UK Online Measurement Company (UKOM): Industry governed, multi-platform audience measurement in partnership with comScore.
Guy Phillipson, CEO, IAB (UK)
Lynne Robinson, Research Director, IPA
Mark Finney, Director of Media & Advertising, ISBA
Richard Reeves, Managing Director, AOP
Welcome to the UKOM website. As the body that sets and governs the UK industry standard for online audience measurement, we are answerable to a wide range of stakeholders with different interests, many of them in common. I hope you find what you are looking for here but if not, please don’t hesitate to contact us directly. Thanks for visiting.
Ian Dowds, CEO UKOM
Follow us on your favourite social network.
Get regular UKOM email updates.
Following years of debate whether or not the UK online industry needed a common standard of measurement as other media have, the agencies, publishers and advertisers came together in 2009 to solve the problem of many sources of online audience data from many parties with conflicting self-interest. As a result, the UK Online Measurement company – UKOM – was formed.
UKOM is co-owned by the Association of Online Publishers, the AOP, and by the IAB, the Internet Advertising Bureau. On UKOM’s executive board are represented, in advisory roles, the Institute of Practitioners of Advertising, or the IPA, and ISBA, The Incorporated Society of British Advertisers.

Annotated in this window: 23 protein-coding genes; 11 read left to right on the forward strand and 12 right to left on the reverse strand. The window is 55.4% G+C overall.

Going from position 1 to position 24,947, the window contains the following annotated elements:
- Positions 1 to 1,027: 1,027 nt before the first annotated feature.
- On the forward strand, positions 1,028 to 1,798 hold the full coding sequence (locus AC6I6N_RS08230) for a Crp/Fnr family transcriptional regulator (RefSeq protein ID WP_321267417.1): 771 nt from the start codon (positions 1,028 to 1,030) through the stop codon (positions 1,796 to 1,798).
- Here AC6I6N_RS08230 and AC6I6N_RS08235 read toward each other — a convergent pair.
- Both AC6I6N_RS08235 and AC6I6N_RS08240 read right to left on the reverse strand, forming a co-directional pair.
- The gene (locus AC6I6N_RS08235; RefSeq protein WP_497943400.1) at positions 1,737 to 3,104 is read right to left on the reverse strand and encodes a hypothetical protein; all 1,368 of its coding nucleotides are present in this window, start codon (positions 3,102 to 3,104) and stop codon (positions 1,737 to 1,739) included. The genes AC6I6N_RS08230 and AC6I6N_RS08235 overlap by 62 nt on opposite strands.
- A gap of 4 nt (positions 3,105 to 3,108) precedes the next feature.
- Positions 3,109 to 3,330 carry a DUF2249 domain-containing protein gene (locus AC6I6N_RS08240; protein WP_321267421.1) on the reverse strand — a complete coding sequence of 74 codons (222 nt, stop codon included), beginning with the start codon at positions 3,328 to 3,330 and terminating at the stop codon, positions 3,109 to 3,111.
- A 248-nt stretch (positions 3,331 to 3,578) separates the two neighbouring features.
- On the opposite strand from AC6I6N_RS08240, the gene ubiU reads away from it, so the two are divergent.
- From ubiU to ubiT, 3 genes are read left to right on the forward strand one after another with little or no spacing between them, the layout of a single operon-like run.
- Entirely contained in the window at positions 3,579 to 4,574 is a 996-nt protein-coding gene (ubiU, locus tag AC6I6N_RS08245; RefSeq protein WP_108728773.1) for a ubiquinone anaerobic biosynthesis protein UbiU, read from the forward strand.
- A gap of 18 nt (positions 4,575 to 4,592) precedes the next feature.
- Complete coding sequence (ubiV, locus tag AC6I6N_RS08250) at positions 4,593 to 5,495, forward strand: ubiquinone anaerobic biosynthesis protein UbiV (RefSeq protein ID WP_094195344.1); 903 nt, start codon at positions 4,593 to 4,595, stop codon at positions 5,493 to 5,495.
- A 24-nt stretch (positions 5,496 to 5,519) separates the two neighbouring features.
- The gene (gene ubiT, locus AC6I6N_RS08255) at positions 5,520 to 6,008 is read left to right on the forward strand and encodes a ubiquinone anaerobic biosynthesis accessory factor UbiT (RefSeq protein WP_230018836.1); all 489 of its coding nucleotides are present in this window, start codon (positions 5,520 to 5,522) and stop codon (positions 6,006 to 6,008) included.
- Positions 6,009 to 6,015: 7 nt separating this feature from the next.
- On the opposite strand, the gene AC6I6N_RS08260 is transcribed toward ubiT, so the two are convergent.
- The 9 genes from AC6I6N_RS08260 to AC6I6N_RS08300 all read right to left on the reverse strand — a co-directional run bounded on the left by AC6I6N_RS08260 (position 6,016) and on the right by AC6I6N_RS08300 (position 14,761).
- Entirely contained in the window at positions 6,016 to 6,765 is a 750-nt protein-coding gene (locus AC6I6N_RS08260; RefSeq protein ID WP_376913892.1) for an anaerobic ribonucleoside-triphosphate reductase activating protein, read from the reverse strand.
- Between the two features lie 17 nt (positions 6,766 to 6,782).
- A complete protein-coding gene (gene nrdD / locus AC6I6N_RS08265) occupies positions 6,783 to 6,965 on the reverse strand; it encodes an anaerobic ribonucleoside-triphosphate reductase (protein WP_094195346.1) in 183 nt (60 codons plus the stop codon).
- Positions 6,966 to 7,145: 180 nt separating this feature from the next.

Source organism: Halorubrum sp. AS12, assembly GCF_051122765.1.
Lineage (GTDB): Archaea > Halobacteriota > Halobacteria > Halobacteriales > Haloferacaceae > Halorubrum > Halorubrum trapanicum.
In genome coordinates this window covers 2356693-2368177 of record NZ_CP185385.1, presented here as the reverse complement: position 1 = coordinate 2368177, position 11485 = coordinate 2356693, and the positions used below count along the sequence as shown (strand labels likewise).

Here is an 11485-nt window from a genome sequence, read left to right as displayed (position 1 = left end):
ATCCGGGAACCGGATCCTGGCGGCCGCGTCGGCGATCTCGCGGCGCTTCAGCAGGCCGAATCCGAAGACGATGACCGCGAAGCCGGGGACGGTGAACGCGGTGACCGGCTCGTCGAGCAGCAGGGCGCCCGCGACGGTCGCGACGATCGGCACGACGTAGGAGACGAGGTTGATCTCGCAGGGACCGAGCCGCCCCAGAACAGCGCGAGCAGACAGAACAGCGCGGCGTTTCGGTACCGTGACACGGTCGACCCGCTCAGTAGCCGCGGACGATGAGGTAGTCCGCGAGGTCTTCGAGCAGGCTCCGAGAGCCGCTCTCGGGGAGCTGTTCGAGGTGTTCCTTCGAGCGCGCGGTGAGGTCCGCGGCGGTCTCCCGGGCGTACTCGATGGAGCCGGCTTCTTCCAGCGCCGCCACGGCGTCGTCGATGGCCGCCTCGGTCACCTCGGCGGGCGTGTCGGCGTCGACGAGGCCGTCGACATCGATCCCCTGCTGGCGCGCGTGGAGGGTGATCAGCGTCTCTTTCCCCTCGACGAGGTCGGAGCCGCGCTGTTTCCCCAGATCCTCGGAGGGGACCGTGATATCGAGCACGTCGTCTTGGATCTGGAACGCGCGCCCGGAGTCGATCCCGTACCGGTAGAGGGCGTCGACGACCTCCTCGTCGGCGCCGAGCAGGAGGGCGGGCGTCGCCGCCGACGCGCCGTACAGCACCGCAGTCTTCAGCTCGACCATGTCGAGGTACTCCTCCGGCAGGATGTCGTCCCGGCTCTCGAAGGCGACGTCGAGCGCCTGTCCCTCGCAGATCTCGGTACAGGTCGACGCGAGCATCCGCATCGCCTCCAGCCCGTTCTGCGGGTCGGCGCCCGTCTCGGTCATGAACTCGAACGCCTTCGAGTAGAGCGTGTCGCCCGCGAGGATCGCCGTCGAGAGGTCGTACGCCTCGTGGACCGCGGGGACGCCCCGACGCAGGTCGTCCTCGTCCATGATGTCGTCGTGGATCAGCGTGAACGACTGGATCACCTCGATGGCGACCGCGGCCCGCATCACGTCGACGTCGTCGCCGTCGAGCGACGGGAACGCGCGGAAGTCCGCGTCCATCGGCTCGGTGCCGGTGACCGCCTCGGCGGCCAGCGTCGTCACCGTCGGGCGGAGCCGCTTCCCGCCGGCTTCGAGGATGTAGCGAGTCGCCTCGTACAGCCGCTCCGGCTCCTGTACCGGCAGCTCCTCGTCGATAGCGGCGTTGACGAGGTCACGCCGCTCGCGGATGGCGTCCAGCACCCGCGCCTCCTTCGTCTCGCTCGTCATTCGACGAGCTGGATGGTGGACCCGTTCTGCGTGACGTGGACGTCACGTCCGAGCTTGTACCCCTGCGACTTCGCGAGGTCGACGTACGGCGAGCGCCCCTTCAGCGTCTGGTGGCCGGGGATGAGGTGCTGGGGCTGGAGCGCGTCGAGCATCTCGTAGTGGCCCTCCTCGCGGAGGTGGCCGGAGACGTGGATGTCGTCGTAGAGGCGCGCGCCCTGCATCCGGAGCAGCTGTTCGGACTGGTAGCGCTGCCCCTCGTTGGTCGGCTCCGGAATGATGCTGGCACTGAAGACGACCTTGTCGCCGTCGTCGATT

UKOM’s primary function is one of standard setting and governance. Fundamentally UKOM is the key industry stakeholders coming together to identify, define and govern a common UK industry standard for online audience measurement.
UKOM is NOT a joint industry committee (JIC) like BARB or RAJAR.
The UKOM model is a hybrid model using a commercial partner who owns the UKOM-endorsed data. This hybrid is now unanimously viewed as a successful and necessary compromise delivering for the UK online industry a flexible alternative to a full JIC proposition.
In UKOM’s hybrid model, the commercial operator owns the data and is able to utilize it in other commercial market propositions. While incorporating UKOM data, these cannot themselves be seen as UKOM endorsed products.
The relationship is a contractual one with a set of clearly defined metrics and a service level agreement.
In autumn 2012 following an open pitch, in which four commercial businesses tendered for the UKOM contract, the UKOM Executive and Technical Boards unanimously awarded comScore the exclusive contract to deliver UKOM endorsed audience measurement tools to the market. That contract expires in 2018 with an option to continue on a rolling one year basis.
comScore and UKOM are entirely separate entities.
comScore are responsible for delivering an appropriate methodology to measure people’s usage of devices used to access the internet, processing that data, providing an interface to allow subscribers to access the data and develop new approaches and systems to meet the ever developing ecosystem that is internet access.
UKOM, via its Executive, Technical and Commercial Boards, monitors and governs the quality and methodologies of the comScore approach providing reassurance to the industry that standards are being met in the UKOM endorsed products. Currently the core product is MMX MP (for multi-platform, cross-device online measurement) with richer data provided through MMX (for PC and Desktop), MoMX (for tablet and mobile) and VMX (for online video).